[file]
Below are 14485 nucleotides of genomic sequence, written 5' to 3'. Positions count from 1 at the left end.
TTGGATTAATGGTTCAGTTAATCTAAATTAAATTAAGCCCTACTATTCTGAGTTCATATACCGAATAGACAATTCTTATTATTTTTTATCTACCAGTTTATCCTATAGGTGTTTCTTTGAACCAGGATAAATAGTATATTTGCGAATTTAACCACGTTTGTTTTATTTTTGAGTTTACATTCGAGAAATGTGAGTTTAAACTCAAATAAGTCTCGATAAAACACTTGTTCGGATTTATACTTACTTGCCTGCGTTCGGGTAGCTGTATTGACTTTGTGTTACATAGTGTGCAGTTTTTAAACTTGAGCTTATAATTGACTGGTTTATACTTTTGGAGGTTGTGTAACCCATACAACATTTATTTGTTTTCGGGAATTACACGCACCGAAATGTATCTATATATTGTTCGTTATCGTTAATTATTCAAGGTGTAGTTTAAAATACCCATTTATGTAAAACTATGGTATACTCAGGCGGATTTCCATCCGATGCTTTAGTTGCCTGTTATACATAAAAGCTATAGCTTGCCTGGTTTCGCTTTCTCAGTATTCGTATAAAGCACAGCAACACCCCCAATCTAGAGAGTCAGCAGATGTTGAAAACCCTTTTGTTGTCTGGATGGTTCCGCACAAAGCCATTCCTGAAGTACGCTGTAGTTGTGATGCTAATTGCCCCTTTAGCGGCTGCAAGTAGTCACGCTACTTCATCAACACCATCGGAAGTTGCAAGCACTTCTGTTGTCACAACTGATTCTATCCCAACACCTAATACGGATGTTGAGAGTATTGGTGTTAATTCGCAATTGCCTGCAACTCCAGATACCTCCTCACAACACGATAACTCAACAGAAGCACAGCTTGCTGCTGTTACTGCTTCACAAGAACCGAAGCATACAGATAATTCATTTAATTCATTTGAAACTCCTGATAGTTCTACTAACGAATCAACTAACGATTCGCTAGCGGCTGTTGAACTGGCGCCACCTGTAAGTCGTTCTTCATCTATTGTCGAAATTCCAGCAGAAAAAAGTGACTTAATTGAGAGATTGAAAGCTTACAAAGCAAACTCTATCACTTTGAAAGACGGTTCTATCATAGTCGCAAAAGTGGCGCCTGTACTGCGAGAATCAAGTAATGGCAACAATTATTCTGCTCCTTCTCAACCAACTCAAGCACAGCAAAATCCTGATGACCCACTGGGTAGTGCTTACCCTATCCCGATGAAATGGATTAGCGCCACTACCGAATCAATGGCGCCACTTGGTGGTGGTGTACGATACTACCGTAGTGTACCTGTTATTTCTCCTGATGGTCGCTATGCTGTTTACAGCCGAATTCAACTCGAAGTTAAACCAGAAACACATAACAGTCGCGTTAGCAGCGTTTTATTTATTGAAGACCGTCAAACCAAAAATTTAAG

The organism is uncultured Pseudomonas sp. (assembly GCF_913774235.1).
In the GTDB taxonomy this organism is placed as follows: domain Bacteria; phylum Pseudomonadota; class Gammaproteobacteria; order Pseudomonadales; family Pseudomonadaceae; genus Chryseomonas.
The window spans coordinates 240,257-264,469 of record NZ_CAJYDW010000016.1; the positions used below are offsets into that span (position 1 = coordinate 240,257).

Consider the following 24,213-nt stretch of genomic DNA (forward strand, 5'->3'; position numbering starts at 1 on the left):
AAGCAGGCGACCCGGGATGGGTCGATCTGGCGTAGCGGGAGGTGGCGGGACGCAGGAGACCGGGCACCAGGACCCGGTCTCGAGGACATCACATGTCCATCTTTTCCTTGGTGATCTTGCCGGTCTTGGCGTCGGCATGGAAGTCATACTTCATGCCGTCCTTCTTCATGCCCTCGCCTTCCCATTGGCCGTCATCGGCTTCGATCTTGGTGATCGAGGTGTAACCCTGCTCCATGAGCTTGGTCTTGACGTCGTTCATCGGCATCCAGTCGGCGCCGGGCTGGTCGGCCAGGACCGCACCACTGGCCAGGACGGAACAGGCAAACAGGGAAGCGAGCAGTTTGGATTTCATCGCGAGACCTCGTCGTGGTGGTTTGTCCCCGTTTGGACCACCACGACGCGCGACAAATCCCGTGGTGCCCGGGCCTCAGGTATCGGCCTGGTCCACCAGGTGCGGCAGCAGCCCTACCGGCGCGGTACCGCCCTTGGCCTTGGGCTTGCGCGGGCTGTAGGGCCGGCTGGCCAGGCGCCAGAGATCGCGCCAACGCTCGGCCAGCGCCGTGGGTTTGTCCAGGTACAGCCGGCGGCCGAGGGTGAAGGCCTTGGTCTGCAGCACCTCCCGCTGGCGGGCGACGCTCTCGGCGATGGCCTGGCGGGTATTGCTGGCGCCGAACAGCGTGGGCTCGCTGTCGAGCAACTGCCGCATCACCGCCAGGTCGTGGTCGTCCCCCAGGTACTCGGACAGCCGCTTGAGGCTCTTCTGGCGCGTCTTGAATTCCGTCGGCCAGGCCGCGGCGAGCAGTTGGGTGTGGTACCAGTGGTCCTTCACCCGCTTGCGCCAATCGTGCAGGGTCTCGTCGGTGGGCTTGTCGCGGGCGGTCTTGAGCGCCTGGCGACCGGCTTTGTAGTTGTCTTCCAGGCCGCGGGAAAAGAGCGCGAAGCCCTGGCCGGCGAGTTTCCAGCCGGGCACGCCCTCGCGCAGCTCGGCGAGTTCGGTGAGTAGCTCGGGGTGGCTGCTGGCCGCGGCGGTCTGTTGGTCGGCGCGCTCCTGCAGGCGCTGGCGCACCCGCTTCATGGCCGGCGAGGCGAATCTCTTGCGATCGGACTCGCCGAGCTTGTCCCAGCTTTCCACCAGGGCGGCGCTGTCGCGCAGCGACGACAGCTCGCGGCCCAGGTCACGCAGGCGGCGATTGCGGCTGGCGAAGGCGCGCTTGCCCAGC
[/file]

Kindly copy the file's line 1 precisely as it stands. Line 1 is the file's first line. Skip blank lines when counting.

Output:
Below are 14485 nucleotides of genomic sequence, written 5' to 3'. Positions count from 1 at the left end.